Jurisdiction in California Child Custody and Visitation Cases

Child-Custody.jpgChild custody disputes can often be emotionally trying experiences. Parents fighting to have their children in their lives may not realize the rules that they have to follow when filing child custody cases. Not all courts have the right to hear a custody case, and parents in California facing custody battles should understand how the law determines a court's jurisdiction in such cases.

When Both Parents Live in California

Under a federal law called the Uniform Child Custody Jurisdiction and Enforcement Act, the court in a child's home state has jurisdiction over custody matters. A child's home state is whichever state the child has lived in with a parent for at least six months. If the child is not yet six months old or has not lived in any state for at least six months, then his or her home state is the state in which he or she has "significant connections."

When both parents are living in California, barring exceptional circumstances, the California state courts would have jurisdiction over the custody matter. Therefore, child custody cases are most often decided in the county court where the child has the most contacts, such as residence, school attendance, child care, etc.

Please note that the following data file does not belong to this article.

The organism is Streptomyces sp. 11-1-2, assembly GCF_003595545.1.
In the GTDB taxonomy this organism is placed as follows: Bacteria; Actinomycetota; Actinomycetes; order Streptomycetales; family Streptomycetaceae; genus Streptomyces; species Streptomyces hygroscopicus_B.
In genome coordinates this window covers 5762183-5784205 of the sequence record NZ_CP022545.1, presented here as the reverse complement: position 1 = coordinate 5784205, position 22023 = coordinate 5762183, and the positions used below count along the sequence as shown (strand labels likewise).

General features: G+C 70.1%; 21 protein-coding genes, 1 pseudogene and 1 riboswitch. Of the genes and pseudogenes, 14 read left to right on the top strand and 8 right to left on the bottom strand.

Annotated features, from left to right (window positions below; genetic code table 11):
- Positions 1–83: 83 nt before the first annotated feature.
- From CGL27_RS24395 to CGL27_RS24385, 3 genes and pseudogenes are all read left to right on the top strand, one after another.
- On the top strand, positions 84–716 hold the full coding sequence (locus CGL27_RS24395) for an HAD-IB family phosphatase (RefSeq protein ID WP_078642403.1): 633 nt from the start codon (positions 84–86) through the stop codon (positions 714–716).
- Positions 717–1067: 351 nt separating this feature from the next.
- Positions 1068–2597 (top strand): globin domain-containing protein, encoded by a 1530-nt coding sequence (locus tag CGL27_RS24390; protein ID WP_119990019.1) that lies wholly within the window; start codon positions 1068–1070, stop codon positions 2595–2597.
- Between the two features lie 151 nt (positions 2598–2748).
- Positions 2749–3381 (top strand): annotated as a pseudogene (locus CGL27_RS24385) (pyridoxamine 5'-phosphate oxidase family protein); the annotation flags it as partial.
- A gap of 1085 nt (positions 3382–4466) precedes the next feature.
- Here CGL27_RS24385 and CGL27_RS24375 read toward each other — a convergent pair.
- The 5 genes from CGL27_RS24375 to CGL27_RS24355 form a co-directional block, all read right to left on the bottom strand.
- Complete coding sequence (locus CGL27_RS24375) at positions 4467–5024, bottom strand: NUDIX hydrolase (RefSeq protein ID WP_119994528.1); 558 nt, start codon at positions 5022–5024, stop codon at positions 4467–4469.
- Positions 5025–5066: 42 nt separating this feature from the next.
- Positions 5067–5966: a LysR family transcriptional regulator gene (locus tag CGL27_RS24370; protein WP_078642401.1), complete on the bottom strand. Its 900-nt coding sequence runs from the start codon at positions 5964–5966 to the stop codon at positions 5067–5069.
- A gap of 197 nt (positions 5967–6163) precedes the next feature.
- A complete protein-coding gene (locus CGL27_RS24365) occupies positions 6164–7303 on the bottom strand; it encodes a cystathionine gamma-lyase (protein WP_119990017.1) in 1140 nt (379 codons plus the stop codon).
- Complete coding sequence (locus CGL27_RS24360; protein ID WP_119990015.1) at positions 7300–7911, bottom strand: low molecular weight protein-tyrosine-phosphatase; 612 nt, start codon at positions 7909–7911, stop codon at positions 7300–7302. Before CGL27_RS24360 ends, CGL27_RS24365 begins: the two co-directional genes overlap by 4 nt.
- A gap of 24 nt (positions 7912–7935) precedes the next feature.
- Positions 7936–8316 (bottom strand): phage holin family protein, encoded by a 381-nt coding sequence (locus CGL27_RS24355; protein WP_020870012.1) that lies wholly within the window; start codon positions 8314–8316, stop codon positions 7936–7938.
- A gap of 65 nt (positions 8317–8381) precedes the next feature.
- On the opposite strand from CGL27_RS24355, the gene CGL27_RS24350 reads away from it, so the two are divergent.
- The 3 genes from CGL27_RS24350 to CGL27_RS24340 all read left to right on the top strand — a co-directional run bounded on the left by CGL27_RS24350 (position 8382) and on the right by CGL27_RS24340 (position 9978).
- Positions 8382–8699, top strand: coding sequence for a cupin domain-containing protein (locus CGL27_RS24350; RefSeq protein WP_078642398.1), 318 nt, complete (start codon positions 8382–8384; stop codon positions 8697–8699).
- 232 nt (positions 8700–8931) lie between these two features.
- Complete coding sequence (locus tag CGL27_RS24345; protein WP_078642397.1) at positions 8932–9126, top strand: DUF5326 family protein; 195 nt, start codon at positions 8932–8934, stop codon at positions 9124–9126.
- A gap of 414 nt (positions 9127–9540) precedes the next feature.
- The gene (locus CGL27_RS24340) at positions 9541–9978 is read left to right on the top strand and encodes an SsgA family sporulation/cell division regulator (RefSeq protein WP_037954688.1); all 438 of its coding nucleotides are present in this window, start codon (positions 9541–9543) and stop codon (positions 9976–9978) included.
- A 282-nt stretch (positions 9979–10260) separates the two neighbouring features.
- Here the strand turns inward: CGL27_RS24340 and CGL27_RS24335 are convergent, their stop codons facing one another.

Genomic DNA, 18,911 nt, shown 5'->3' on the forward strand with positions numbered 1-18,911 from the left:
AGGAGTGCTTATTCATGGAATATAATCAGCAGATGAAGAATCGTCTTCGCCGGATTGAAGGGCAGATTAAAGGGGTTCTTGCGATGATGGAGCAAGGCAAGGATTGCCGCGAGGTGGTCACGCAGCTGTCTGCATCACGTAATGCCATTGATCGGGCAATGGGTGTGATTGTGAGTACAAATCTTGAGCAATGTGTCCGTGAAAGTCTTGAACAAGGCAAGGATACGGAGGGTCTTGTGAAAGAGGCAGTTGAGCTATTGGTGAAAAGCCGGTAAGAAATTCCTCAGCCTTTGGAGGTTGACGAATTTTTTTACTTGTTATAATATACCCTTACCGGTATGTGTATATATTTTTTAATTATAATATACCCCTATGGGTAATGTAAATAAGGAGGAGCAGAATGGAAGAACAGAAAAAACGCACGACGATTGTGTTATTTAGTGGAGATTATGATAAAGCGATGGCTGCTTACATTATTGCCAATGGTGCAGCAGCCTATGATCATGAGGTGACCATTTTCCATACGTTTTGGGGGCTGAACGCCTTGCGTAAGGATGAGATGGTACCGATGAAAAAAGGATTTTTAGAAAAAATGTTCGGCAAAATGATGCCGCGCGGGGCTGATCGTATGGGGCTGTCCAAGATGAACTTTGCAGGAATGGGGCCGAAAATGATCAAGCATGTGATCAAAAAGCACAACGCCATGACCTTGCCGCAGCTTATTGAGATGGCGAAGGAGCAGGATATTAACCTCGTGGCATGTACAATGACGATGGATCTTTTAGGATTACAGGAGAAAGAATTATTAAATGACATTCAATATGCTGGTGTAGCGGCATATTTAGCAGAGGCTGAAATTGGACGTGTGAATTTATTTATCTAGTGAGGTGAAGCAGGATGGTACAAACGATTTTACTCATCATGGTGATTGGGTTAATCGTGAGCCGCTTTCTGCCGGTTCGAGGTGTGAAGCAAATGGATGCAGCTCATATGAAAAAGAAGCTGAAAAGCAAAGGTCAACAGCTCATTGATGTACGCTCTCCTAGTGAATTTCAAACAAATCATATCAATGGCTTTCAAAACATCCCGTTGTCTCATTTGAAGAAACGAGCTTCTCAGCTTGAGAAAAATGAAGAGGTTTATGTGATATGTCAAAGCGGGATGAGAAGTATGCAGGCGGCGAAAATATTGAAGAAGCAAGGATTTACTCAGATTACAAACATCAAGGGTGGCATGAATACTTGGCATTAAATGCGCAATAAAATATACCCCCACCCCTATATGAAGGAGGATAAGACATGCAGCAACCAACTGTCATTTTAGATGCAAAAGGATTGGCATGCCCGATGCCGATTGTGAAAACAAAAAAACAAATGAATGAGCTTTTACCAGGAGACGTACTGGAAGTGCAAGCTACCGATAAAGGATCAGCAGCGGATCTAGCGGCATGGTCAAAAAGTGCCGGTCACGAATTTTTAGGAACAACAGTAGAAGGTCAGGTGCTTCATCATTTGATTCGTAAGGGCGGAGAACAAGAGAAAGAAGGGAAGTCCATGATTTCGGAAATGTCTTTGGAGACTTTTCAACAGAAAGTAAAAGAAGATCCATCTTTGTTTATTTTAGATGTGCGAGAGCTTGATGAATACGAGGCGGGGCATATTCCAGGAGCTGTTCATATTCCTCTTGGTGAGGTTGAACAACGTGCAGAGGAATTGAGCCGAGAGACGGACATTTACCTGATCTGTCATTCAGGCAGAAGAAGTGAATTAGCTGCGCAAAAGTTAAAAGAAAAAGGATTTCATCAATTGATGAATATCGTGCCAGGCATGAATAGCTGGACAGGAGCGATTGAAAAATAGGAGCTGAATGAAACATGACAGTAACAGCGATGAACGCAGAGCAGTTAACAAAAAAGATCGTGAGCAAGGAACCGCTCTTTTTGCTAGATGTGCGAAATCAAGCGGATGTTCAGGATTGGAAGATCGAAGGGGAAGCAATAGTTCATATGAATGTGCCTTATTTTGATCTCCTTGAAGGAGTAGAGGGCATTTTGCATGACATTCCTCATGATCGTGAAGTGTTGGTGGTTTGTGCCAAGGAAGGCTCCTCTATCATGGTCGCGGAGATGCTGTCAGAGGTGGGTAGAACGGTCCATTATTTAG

When the Parents Live in Different States

Congress passed the Parental Kidnapping Prevention Act to prevent parents from taking children to other states to try to circumvent custody decrees issued in a state where the parents and child used to reside. If a state court with jurisdiction in the case has issued a custody order, then other states must enforce the order. A state court cannot just issue a new custody order if a parent petitions for one.

As such, parents who move to California from other states generally may not file custody petitions in California if an order in another state exists. Likewise, parents cannot leave California to try to evade a California custody order. If parents wish to have a California custody order modified after they have left the state, they must either return to California to do so, or the California court must transfer jurisdiction to a different state after receiving a petition with reasons for doing so.

Seek Legal Help

Child custody disputes can be complex matters, especially when the parents live or wish to live in different states. If you have questions about child custody, talk to a seasoned child custody attorney who can discuss your situation with you and advise you about the options available to you.